The Mythological Democrat

You may remember Dr. Matthew Manweller. He’s the Central Washington University Political Science professor who rather shamefully suggested that Republicans ought not “go after” Blue Dog Democrats in 2010. Since I wrote this post castigating Dr. Manweller for taking such a naive stance, he’s pointed me in the direction of two articles which he felt were relevant.

The first was an op-ed at The New Republic, that opens with an excerpt from Federalist Number 10 penned by James Madison.

Among the numerous advantages promised by a well-constructed union, none deserves to be more accurately developed than its tendency to break and control the violence of faction. The friend of popular governments never finds himself so much alarmed for their character and fate as when he contemplates their propensity to this dangerous vice.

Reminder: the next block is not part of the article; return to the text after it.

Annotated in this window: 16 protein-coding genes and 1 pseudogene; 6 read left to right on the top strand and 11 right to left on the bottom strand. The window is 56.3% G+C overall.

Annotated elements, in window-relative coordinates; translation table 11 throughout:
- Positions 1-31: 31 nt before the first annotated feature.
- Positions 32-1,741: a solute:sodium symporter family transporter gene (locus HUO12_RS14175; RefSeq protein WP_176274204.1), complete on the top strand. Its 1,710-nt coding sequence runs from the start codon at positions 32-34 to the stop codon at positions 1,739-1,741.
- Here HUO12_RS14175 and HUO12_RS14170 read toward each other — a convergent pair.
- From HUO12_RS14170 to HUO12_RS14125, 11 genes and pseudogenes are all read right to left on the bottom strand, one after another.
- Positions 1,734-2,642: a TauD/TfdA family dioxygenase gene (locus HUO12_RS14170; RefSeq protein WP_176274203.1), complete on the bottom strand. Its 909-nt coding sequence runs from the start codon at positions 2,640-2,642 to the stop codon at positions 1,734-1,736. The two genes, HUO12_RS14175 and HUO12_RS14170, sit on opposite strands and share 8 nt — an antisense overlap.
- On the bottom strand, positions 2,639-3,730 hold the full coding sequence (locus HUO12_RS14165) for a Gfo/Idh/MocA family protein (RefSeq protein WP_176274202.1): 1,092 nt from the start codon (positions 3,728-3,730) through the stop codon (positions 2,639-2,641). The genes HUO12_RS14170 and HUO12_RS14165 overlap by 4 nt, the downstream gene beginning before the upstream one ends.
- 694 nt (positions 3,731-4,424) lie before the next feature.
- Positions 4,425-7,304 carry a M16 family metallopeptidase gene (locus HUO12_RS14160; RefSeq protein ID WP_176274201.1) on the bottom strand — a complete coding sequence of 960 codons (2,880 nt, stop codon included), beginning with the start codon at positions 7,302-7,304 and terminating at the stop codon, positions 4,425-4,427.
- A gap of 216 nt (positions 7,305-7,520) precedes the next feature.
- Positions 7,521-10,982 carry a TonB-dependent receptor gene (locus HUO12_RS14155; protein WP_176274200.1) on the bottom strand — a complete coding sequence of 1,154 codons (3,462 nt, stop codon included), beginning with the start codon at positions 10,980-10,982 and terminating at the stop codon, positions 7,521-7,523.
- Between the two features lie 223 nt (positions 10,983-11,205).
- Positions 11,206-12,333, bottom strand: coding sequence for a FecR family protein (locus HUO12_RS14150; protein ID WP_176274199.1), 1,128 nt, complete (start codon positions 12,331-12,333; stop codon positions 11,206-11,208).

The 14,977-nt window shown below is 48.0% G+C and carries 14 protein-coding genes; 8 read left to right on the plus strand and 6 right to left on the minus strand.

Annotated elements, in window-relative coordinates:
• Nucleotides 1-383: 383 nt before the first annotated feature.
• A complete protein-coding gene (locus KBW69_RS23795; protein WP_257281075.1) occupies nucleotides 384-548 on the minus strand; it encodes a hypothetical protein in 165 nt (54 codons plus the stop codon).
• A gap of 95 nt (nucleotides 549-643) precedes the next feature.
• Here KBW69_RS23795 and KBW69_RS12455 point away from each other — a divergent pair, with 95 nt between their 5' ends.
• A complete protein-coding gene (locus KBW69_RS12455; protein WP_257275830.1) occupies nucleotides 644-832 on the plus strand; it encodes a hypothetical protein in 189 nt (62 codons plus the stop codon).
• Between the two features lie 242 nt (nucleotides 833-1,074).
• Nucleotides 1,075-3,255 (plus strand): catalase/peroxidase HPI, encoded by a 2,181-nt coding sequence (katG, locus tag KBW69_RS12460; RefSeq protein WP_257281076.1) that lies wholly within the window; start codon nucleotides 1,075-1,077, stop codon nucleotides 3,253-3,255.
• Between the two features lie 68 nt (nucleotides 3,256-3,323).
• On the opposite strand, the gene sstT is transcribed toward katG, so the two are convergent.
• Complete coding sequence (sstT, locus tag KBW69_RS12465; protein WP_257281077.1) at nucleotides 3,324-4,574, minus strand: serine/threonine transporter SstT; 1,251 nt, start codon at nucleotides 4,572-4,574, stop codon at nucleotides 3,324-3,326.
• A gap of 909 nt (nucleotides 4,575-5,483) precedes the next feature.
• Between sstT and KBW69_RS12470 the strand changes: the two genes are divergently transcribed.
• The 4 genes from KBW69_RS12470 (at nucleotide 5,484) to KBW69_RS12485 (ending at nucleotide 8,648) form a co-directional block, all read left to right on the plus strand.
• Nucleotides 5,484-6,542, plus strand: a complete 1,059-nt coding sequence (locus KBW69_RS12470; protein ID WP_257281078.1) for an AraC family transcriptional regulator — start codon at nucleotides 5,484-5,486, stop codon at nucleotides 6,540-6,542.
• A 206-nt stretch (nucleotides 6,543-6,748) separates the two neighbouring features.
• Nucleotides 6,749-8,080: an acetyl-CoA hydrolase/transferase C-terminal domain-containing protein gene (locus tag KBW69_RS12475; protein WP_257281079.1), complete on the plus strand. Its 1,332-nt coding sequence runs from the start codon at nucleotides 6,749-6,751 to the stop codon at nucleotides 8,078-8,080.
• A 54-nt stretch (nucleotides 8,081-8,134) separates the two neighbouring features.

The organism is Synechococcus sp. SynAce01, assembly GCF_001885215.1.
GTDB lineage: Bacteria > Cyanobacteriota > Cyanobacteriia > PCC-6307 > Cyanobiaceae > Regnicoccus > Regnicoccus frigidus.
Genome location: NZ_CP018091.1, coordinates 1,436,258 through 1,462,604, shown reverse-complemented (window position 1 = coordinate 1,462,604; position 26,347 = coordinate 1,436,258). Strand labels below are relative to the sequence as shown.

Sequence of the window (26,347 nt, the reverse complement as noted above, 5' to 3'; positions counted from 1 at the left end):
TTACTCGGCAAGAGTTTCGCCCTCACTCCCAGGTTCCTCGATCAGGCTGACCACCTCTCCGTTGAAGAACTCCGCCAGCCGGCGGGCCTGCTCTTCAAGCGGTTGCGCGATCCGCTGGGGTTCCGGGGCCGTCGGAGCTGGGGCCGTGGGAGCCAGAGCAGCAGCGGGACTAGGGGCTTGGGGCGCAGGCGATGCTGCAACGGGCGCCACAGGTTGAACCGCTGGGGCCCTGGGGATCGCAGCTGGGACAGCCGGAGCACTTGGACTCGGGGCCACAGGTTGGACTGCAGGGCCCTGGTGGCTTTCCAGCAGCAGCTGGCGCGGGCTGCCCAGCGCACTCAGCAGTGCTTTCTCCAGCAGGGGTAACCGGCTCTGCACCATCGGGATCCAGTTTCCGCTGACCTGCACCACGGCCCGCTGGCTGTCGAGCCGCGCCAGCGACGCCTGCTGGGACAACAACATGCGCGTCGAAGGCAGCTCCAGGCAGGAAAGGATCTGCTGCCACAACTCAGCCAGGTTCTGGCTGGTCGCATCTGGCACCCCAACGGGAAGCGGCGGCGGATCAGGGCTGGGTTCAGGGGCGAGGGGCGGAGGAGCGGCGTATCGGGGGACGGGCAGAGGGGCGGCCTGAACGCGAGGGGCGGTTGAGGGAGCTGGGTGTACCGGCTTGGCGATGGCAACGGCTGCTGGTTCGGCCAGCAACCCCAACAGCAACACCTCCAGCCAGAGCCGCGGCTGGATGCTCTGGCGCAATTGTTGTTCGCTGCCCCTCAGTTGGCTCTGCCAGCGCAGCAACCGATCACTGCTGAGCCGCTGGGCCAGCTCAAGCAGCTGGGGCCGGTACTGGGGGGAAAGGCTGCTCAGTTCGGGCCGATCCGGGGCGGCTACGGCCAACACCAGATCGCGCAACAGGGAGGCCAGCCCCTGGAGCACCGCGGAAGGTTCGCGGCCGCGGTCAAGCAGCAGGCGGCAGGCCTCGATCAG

So far, so good. Madison and I are totally on the same page. I even agree with the authors of the article that we’ve reached a point where our political system is on dangerous ground because of unbridled factionalism. Of course, it’s all down hill after that, as The New Republic article goes on to lay the blame for this alarming state of affairs solely on the Republican Party, with the last, precipitous slide having been caused by their stubborn refusal to embrace the Baucus health care bill.

The Republican reception of Baucus’s bill doesn’t so much represent a crisis for health care reform as it does a crisis for our system. The GOP is no longer representing interest groups; rather, it has become an interest group itself–and an implacable one. So that a compromise piece of legislation that achieves a rough consensus among the various factions in the debate fails to get even one vote from one of the two major parties.